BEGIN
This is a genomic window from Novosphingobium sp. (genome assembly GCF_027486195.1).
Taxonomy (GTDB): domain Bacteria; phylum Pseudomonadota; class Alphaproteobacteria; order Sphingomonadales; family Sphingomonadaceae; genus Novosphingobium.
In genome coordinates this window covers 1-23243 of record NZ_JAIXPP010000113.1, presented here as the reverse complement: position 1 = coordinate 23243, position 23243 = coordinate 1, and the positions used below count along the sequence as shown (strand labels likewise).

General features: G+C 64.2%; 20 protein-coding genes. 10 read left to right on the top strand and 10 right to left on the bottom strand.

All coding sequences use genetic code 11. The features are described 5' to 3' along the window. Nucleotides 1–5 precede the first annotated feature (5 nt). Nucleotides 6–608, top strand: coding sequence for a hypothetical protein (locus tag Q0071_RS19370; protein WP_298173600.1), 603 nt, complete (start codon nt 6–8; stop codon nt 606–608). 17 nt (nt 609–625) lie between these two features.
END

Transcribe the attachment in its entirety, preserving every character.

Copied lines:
This is a genomic window from Novosphingobium sp. (genome assembly GCF_027486195.1).
Taxonomy (GTDB): domain Bacteria; phylum Pseudomonadota; class Alphaproteobacteria; order Sphingomonadales; family Sphingomonadaceae; genus Novosphingobium.
In genome coordinates this window covers 1-23243 of record NZ_JAIXPP010000113.1, presented here as the reverse complement: position 1 = coordinate 23243, position 23243 = coordinate 1, and the positions used below count along the sequence as shown (strand labels likewise).

General features: G+C 64.2%; 20 protein-coding genes. 10 read left to right on the top strand and 10 right to left on the bottom strand.

All coding sequences use genetic code 11. The features are described 5' to 3' along the window. Nucleotides 1–5 precede the first annotated feature (5 nt). Nucleotides 6–608, top strand: coding sequence for a hypothetical protein (locus tag Q0071_RS19370; protein WP_298173600.1), 603 nt, complete (start codon nt 6–8; stop codon nt 606–608). 17 nt (nt 609–625) lie between these two features.